Why the retail industry wants stronger laws to tackle modern slavery
How often do you consider that the person washing your car, or painting your nails, or working in the farm near to your home, or working in the construction site next to your office could be a victim of modern slavery? The chance that a person going about their daily lives in the UK will come across a victim of modern slavery is growing, according to the National Crime Agency.
Slavery did not end with abolition in the 19th century. There are currently 300 live police operations targeting this crime, which affect all types of communities across every part of the UK. With an estimated 10,000-13,000 victims in the UK being just the "tip of the iceberg", we all have a duty to play a part in ending modern slavery both here and abroad.
The BRC’s members, retailers across the country, have been taking action to improve labour practices for years, through codes of practice, social audits, supplier contracts, training and collaborations. We run regular meetings to share knowledge and best practice and hear from experts on the subject. Modern slavery is the most extreme form of labour exploitation and our members know that tackling this is the right thing to do and that their customers expect this of them. Without a concerted effort, it will continue and expand.
BRC-led efforts, in partnership with the Ethical Trade Initiative and others, to ensure the Modern Slavery Bill (now Act) included a requirement on companies to publicly state the steps they are taking each year to tackle modern slavery. Why? Because without a doubt, modern slavery is taking place in retail supply chains. It’s been uncovered on Thai fishing vessels that catch the feed for prawns destined for the UK market, on mines in West Africa supplying the metals for our phones, and in bed-making factories right here in the UK.
The landmark Modern Slavery Act legislation has brought the issue to the attention of the most senior people in companies. In all likelihood your CEO has already signed off your company’s first Transparency in Supply Chains statement and it will be published on your website with a link from your homepage for all to see.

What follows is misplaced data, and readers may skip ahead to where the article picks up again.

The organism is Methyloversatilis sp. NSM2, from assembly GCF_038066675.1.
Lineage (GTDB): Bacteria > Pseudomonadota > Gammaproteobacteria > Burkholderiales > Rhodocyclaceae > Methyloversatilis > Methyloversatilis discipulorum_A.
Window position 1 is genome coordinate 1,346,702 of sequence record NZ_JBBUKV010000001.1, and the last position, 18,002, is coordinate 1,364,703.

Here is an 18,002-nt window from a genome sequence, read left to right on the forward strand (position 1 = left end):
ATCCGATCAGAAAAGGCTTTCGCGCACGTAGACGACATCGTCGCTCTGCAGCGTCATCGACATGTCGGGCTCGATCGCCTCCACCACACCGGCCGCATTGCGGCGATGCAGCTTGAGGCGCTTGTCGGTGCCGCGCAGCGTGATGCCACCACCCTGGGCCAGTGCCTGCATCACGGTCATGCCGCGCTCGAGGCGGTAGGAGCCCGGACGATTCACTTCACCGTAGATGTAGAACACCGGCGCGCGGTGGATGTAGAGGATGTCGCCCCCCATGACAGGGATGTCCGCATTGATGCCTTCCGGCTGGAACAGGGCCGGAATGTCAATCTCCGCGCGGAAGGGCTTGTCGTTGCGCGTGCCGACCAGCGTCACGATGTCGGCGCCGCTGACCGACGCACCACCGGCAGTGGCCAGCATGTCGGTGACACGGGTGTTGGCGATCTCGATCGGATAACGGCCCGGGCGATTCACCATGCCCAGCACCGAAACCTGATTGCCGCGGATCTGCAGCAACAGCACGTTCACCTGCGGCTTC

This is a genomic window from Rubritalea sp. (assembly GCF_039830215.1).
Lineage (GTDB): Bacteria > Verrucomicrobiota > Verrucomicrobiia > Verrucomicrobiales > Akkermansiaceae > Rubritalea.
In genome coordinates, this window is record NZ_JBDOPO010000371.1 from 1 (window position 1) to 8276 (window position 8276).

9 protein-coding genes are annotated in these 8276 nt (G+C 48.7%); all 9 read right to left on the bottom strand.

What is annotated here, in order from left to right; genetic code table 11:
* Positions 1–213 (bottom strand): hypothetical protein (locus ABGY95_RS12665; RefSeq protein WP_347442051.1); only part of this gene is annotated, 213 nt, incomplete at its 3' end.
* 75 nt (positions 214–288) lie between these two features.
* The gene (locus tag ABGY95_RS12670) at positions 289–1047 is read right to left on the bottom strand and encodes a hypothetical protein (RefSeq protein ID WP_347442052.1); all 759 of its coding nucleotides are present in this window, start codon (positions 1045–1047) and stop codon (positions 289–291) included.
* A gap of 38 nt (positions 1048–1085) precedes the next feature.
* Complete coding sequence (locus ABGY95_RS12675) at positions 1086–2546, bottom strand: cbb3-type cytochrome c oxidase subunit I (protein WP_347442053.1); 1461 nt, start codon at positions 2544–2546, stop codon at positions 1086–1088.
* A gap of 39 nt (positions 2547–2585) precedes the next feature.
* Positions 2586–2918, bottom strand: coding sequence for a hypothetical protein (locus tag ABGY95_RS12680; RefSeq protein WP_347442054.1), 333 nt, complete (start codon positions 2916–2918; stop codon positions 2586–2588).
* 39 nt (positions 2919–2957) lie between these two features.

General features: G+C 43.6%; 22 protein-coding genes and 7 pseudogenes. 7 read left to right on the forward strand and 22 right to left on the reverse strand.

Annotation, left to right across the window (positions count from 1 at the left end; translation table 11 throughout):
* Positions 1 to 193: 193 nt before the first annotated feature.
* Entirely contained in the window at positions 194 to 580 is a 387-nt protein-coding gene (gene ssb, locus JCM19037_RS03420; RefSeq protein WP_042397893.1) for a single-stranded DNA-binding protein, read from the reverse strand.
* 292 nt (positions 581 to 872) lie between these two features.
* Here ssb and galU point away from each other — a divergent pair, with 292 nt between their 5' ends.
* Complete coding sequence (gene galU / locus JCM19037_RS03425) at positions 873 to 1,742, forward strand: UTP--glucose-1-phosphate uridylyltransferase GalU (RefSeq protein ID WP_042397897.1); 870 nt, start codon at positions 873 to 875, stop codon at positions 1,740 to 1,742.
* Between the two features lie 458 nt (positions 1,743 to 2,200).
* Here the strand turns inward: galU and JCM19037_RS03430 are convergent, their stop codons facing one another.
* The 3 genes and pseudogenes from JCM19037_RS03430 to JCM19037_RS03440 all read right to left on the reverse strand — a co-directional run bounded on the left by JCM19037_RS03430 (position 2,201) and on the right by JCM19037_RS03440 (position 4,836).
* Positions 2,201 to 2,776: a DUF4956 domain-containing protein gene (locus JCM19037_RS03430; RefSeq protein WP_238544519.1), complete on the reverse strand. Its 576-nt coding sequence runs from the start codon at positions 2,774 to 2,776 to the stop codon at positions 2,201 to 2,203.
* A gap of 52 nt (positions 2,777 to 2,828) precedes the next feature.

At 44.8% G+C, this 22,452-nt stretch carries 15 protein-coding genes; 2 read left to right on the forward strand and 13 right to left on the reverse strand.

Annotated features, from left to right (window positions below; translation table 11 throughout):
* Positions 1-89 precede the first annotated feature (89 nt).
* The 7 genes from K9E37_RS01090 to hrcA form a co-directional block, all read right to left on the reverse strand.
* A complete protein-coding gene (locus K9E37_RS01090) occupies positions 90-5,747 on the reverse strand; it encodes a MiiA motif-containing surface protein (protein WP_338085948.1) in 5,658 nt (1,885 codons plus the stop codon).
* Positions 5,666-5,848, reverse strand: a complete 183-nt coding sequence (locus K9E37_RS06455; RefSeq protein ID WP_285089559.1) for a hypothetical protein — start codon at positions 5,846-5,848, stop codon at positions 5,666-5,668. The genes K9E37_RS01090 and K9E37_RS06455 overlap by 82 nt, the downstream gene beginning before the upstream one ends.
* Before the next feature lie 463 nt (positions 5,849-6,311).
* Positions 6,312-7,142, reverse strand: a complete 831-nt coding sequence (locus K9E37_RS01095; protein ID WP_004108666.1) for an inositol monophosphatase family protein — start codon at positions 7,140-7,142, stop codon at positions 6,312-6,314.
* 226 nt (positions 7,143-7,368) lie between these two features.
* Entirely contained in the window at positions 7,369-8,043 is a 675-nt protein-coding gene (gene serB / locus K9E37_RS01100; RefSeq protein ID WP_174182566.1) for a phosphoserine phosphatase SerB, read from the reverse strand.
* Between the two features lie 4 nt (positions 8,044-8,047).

Whilst the legislation is a great step forward, its impact is limited by two notable weaknesses.
Firstly, not even the Government knows who all of the companies required to make a statement are. Without this, how can they ensure companies are compliant and how can the public and media know which companies to hold to account?
Secondly, public bodies responsible for billions of pounds’ worth of procurement are excluded from having to provide a statement. This is a missed opportunity to drive change through supply chains. The more organisations taking action, the greater the chance we have of ending modern slavery.
Thankfully, a campaign has been launched to make these improvements and more, through a Private Members Bill put forward by Baroness Young. Once again, BRC will support this and we want to work with other like-minded organisations.
Already, developments are afoot to bring the Modern Slavery Act to other countries too. The Australian Government is considering it, with backing from alliances of progressive businesses and a number of European countries are introducing their own legislation.
Here in the UK, with our members we are continuing efforts to tackle this crime through multi-stakeholder initiatives, such as Stronger Together and the Construction Industry Modern Slavery Charter, and we are helping our members understand their stakeholders’ expectations when it comes to reporting.
An inhumane practice we thought had ended 200 years ago is likely present now in our neighbourhoods, or the countries from which we purchase our goods. Our responsibility as businesses and citizens is to do what we can to stop this today.
Peter Andrews, sustainability policy adviser, BRC
edie sector summary report: The state of sustainability in retail
This blog firsat appeared within edie's latest sector summary report, which outlined the key drivers, challenges and opportunities facing sustainability professionals in Britain's retail industry.
The 17-page report, produced with support from the BRC, provides readers with an end-to-end overview of the state of sustainability in retail.
Alice Ellison & Peter Andrews